“This is autism,” the developmental pediatrician said to me and my husband as my son played in the floor. She immediately began explaining what our next steps should be. Before walking into the evaluation, I had been about 90 percent sure those were the words we would hear, but hearing it out loud was still difficult at the time. I looked at my son playing on the floor and immediately felt sadness. I wanted to cry, but the appointment was moving on, and it was important information, so all emotions had to be placed on hold. It was necessary for me to participate for the remainder of our appointment. We were discussing my son’s future, after all.
When the appointment was over and we left, I didn’t know what to feel. I didn’t know where to start. I was completely overwhelmed, so I dove headfirst into research, looking for answers to all of my questions. I read books, I looked online, I joined groups, found a local autism center, and found every resource I could find at that time. I spent so much time learning about the diagnosis from websites and books that I probably could write a book myself. I have learned so much through this journey and through research, but research can only give us so much. Some of the things I have learned since that day are from the journey itself.
1. There is a lot of information out there about autism, but none of it related specifically to my child. None of it was just about my son Brayden. We have had to learn over the years what works best for him and how to make life easier for him throughout this process. The research did, however, teach us about challenges my son might face and how we could work with him in those areas. The research also helped us find people who understood our lives. We found multiple resources for our son through it all and have met some wonderful, understanding people along the way.
2. Autism is a journey. We didn’t know when we received the diagnosis what our future held, and honestly, we still don’t. We know the progress we’ve seen and we know where he has challenges, but we love to look at how far we’ve come. We’ve set goals along the way, and watching my little guy work his way toward them is truly amazing. The journey can be frustrating, trying, emotional, and difficult, but it’s our journey, and we are making the best of it.
3. We celebrate. We celebrate every milestone that’s met. This whole process has given us a sense of how hard our children work to reach milestones, and we are genuinely excited when they meet them. Each new achievement is magnificent and cause for celebration.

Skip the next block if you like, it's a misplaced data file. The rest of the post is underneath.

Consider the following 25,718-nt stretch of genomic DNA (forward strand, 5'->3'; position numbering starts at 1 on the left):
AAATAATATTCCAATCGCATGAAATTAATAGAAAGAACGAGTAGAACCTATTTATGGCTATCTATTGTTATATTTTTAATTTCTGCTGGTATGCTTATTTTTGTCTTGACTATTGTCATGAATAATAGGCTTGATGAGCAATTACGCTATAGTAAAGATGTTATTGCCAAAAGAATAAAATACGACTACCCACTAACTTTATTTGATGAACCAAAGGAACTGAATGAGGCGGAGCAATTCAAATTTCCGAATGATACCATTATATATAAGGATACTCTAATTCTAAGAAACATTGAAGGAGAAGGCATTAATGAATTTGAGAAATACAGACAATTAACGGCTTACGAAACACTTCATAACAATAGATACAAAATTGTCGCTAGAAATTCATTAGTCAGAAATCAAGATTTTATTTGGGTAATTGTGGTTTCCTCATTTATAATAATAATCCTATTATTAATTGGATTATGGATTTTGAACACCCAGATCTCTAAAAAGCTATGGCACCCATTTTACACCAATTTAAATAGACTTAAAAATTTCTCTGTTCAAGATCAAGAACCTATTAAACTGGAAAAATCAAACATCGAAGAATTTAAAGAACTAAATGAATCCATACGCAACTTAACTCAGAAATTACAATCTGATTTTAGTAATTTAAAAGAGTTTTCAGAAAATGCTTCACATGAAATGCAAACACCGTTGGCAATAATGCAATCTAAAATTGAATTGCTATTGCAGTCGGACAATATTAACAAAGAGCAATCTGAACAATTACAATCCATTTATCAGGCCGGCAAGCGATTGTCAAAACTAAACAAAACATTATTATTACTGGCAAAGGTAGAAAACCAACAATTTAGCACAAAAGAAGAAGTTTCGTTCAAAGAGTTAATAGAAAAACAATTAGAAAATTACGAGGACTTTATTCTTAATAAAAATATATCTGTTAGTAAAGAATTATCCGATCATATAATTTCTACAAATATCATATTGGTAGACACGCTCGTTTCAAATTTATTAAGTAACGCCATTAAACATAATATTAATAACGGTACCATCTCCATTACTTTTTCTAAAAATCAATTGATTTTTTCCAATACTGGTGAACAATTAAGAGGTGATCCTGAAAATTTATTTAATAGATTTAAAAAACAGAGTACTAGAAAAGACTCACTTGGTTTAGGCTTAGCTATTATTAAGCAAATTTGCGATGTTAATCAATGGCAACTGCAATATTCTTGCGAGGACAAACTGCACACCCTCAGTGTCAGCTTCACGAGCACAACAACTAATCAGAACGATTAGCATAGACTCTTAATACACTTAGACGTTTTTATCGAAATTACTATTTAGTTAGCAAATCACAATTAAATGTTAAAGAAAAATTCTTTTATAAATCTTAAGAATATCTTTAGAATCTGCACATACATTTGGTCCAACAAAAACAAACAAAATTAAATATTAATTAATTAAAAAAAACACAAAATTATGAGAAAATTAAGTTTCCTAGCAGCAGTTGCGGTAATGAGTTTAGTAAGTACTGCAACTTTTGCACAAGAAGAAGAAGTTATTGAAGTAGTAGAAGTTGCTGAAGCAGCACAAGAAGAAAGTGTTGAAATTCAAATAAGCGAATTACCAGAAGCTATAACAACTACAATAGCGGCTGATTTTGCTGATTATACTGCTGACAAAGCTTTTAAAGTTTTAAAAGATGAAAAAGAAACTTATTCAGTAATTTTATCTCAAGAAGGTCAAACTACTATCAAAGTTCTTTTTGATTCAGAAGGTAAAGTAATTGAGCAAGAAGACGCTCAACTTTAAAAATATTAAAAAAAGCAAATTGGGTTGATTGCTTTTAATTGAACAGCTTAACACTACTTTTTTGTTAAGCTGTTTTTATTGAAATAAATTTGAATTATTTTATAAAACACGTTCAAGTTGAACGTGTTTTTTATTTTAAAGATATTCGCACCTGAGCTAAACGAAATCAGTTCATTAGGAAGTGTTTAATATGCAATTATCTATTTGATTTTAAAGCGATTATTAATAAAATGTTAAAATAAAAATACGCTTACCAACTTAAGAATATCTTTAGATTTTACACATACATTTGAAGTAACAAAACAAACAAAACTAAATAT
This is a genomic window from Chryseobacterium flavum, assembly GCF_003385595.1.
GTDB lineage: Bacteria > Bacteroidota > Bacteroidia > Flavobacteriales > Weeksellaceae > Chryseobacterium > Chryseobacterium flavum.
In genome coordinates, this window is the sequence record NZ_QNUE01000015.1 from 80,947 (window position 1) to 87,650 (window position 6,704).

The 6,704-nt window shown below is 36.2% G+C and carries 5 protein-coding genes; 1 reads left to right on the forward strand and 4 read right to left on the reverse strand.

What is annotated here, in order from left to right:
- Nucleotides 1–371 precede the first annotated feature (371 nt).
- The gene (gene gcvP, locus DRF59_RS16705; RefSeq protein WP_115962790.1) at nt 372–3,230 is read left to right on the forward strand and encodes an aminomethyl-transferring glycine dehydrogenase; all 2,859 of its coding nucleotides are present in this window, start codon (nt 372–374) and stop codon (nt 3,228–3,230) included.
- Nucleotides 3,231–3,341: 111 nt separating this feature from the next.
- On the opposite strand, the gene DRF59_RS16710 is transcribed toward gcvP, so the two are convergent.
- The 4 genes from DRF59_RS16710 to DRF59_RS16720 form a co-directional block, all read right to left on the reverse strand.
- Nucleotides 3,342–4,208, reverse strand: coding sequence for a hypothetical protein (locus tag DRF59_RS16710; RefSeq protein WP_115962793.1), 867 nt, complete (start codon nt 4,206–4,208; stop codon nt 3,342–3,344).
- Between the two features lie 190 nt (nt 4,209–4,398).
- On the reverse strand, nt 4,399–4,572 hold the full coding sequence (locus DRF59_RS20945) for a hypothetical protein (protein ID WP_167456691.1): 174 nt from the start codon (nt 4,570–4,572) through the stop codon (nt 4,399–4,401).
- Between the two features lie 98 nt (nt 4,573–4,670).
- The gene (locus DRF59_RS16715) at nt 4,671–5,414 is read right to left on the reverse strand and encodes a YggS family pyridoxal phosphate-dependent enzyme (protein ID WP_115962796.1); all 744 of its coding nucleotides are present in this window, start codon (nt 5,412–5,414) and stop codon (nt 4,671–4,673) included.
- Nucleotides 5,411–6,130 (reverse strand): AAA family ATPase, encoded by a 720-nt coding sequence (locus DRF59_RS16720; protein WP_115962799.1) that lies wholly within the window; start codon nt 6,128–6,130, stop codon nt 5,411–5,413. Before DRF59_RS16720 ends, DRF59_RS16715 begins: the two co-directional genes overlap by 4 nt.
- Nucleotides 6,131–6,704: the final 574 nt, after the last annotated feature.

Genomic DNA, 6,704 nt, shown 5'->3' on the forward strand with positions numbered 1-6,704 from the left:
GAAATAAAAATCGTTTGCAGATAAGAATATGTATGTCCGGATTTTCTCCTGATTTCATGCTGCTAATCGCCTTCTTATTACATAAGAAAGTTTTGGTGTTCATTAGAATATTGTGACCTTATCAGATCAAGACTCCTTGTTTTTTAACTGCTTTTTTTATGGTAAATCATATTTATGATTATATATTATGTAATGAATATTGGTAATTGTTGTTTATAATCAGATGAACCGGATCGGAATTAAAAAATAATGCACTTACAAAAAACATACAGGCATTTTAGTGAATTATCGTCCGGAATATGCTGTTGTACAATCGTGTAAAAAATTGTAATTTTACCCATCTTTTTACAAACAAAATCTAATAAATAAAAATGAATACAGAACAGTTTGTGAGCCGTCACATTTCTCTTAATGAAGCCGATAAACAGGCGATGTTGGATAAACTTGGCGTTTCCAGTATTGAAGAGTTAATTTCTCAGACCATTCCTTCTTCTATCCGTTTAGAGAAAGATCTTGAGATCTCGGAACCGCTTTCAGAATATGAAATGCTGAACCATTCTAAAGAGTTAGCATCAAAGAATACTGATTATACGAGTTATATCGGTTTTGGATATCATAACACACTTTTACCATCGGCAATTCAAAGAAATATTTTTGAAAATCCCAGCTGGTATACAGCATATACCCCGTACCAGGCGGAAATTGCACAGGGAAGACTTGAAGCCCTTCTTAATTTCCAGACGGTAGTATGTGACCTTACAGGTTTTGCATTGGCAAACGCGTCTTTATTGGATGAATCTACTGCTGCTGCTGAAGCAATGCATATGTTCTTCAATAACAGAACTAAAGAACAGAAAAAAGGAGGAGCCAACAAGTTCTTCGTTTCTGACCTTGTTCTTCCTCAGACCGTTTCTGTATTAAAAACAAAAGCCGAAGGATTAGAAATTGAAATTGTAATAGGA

4. The diagnosis didn’t change my child. It changed our lives, yes, but my son was the same little boy I loved unconditionally before the word autism came into our lives. Nothing about him changed that day. My sweet, cuddly, brilliant, adorable little boy was the same walking out of that appointment that he was walking in. We do things differently now and it is hard at times, but my child is beautiful and inspiring. Acceptance was the the hardest part for me, but I’m thankful I’ve gotten there.
5. I had to give myself time. When I was pregnant, I had all these hopes and dreams of who my baby would become. After my son’s autism diagnosis, I was grieving a loss of expectation for who I wanted him to become. I imagined him playing football, being the star quarterback for University of Alabama, and bringing home the Heisman. What I have learned is that all of those hopes and dreams I had for who he would become might not have been his hopes and dreams in the first place. I began to look forward to seeing who he becomes as he grows, and I am not disappointed at all. Actually, my son couldn’t care less about football, and that’s OK. I love what he loves, and I couldn’t be prouder of the young man he’s becoming.
6. “Normal” is not normal. My son will likely never be “normal.” I’m not “normal” and neither is my husband. As a matter of fact, no one truly is. The beauty of being a human is that no two people are alike. We all think and act differently. We have different interests, hobbies, and personalities. We all have different gifts and talents to offer to this world, and this world needs differences in people. Can you imagine how boring life would be if we were all exactly the same?
I don’t want to make my son “normal” because there isn’t a normal. I only want to make a world, which can be overwhelming to him at times, a little easier to be a part of. I feel like it is my job as a mother to do everything I can to make that happen.
Since my son’s autism diagnosis on February 27, 2013, we have had great days, and I have days when I still need to cry. I have learned so much about myself, my family, and my son through this journey, and we have all come so far from where we were in the beginning. Autism is a journey I never planned, but I sure do love my tour guide.
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